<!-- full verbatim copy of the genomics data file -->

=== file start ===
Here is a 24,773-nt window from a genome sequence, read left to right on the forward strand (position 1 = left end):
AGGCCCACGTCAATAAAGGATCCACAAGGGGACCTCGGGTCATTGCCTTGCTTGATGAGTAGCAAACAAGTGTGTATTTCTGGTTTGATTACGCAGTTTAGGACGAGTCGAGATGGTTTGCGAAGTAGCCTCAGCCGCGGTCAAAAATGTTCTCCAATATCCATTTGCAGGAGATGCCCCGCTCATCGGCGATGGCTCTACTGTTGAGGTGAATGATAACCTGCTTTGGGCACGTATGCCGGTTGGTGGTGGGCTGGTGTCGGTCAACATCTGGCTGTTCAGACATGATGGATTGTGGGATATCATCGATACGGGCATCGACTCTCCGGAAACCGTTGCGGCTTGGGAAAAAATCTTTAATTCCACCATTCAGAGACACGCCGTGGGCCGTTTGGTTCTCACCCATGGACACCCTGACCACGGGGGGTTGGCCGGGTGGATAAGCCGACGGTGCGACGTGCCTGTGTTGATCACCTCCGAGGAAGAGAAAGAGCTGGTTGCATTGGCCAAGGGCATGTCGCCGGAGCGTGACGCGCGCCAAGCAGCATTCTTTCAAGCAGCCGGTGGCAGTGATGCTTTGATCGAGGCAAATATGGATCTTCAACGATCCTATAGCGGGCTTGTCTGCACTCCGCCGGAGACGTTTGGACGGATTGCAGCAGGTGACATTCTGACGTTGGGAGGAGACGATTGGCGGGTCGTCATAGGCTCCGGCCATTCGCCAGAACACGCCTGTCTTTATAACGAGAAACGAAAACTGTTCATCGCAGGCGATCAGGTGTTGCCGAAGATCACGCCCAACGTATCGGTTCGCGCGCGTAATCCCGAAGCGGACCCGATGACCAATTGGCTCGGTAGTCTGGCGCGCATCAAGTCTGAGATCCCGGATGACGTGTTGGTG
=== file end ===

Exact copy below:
Here is a 24,773-nt window from a genome sequence, read left to right on the forward strand (position 1 = left end):
AGGCCCACGTCAATAAAGGATCCACAAGGGGACCTCGGGTCATTGCCTTGCTTGATGAGTAGCAAACAAGTGTGTATTTCTGGTTTGATTACGCAGTTTAGGACGAGTCGAGATGGTTTGCGAAGTAGCCTCAGCCGCGGTCAAAAATGTTCTCCAATATCCATTTGCAGGAGATGCCCCGCTCATCGGCGATGGCTCTACTGTTGAGGTGAATGATAACCTGCTTTGGGCACGTATGCCGGTTGGTGGTGGGCTGGTGTCGGTCAACATCTGGCTGTTCAGACATGATGGATTGTGGGATATCATCGATACGGGCATCGACTCTCCGGAAACCGTTGCGGCTTGGGAAAAAATCTTTAATTCCACCATTCAGAGACACGCCGTGGGCCGTTTGGTTCTCACCCATGGACACCCTGACCACGGGGGGTTGGCCGGGTGGATAAGCCGACGGTGCGACGTGCCTGTGTTGATCACCTCCGAGGAAGAGAAAGAGCTGGTTGCATTGGCCAAGGGCATGTCGCCGGAGCGTGACGCGCGCCAAGCAGCATTCTTTCAAGCAGCCGGTGGCAGTGATGCTTTGATCGAGGCAAATATGGATCTTCAACGATCCTATAGCGGGCTTGTCTGCACTCCGCCGGAGACGTTTGGACGGATTGCAGCAGGTGACATTCTGACGTTGGGAGGAGACGATTGGCGGGTCGTCATAGGCTCCGGCCATTCGCCAGAACACGCCTGTCTTTATAACGAGAAACGAAAACTGTTCATCGCAGGCGATCAGGTGTTGCCGAAGATCACGCCCAACGTATCGGTTCGCGCGCGTAATCCCGAAGCGGACCCGATGACCAATTGGCTCGGTAGTCTGGCGCGCATCAAGTCTGAGATCCCGGATGACGTGTTGGTG